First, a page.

on a bus. We take cover. We wait for the entire subject to be defused,
safely insulated behind baffles of invective and counterinvective.
Many opinions are expressed. Few are allowed to develop. Even fewer

With notable exceptions, Didion was a woman who did not so much express opinions, or emotions, as interrogate both. If this still strikes us as unusual, it seemed unprecedented to me, when reading her for the first time in the late eighties. That she was a woman mattered, very much. When women writers of my generation speak in awed tones of Didion’s “style,” I don’t think it’s the shift dresses or the sunglasses, the cigarettes or commas or even the em dashes that we revere, even though all those things were fabulous. It was the authority. The authority of tone. There is much in Didion one might disagree with personally, politically, aesthetically. I will never love the Doors. But I remain grateful for the day I picked up “Slouching Towards Bethlehem” and realized that a woman could speak without hedging her bets, without hemming and hawing, without making nice, without poeticisms, without sounding pleasant or sweet, without deference, and even without doubt. It must be hard for a young woman today to imagine the sheer scope of things that women of my generation feared women couldn’t do—but, believe me, writing with authority was one of them. You wanted to believe it. You needed proof. And not Victorian proof. Didion—like her contemporary Toni Morrison—became Exhibit A. Uniquely, she could be kept upon your person, like a flick knife, stuffed in a back pocket, the books being so slim and portable. She gave you confidence. Shored you up. And did so not by rejecting the supposed realm of women, but by drilling down into it: “All one’s actual apprehension of what it is like to be a woman, the irreconcilable difference of it—that sense of living one’s deepest life underwater, that dark involvement with blood and birth and death…”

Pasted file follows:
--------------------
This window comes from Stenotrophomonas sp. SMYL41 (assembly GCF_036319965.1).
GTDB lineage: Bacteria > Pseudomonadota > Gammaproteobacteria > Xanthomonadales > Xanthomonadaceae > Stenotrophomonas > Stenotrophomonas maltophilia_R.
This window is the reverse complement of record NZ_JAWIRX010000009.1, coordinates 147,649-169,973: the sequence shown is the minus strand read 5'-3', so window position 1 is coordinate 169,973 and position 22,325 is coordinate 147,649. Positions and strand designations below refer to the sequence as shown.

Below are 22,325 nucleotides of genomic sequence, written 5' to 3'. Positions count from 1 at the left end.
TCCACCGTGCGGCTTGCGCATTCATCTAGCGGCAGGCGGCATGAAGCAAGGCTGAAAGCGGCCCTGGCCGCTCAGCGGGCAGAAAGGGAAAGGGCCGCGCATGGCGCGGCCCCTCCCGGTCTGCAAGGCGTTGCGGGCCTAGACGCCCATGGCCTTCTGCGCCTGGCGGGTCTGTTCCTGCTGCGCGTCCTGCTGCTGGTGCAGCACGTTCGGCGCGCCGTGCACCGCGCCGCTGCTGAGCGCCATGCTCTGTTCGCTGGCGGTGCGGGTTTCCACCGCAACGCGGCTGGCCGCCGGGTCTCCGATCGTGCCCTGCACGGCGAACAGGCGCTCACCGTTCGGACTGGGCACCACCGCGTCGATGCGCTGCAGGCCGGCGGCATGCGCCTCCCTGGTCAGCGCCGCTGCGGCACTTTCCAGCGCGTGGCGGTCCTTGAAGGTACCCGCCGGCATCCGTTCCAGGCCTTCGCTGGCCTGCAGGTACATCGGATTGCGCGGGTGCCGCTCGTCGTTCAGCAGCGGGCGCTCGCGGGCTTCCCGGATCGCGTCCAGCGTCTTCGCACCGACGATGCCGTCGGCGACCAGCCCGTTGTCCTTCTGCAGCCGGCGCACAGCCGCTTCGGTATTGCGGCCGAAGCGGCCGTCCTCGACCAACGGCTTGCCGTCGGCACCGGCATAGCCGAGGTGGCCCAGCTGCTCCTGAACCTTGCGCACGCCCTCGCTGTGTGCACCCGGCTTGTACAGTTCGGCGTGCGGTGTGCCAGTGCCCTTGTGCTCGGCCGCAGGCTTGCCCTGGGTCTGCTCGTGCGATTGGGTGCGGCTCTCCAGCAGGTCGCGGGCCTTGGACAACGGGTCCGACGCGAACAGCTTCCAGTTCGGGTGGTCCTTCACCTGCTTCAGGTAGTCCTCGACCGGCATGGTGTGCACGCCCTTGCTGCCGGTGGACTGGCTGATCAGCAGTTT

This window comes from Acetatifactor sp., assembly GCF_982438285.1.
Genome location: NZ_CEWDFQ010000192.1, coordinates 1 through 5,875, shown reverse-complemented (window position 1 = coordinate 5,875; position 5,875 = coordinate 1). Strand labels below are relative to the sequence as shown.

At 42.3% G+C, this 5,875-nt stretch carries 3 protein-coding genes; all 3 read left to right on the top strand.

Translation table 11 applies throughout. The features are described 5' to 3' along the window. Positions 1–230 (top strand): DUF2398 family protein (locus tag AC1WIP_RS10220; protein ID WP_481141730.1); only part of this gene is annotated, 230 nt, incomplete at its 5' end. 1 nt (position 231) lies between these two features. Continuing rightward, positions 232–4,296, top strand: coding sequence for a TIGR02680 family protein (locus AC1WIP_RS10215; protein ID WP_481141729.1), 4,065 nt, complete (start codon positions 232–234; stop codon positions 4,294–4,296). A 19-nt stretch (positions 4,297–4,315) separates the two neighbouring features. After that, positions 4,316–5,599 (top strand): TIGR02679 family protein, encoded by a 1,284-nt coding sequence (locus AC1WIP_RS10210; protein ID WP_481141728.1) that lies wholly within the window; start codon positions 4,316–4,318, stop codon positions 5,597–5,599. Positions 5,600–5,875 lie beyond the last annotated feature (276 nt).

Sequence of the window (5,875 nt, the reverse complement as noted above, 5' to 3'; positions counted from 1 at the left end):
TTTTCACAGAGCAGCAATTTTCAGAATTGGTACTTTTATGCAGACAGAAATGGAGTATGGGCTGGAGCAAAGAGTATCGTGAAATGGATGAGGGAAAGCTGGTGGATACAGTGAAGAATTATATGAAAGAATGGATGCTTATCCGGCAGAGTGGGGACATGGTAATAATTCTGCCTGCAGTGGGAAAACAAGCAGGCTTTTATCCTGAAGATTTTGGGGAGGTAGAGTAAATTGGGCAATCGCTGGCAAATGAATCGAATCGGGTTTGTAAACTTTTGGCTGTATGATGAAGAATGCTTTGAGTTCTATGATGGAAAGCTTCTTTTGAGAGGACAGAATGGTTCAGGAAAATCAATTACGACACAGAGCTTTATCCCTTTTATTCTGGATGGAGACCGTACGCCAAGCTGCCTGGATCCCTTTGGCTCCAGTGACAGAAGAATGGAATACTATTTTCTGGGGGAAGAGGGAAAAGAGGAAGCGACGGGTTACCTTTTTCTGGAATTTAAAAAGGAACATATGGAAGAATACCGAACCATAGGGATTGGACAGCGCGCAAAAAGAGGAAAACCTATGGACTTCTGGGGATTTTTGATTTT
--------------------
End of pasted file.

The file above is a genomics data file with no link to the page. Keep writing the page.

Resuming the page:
Yes, once you had shored yourself up with her authority, you could allow yourself to admit there was poetry in Didion, too, and exquisite fictions, shards of novels, sharp as the light rising over the Sacramento Sutter Buttes… You still didn’t have to agree with her. Like that of many literary writers, her seemingly fierce logic, upon inspection, sometimes proved to be merely sparkling rhetoric, and under the influence of precisely the kind of emotional distortion she professed to dislike. So what? Literary essays are about persuasion, above all. As long as it takes to be in a Didion sentence, you have little choice but to submit to it. Boy, didn’t she know it:

In many ways writing is the act of saying I, of imposing oneself
upon other people, of saying listen to me, see it my way, change your
. It’s an aggressive, even a hostile act. You can disguise its
aggressiveness all you want with veils of subordinate clauses and
qualifiers and tentative subjunctives, with ellipses and evasions—with
the whole manner of intimating rather than claiming, of alluding
rather than stating—but there’s no getting around the fact that
setting words on paper is the tactic of a secret bully, an invasion,
an imposition of the writer’s sensibility on the reader’s most private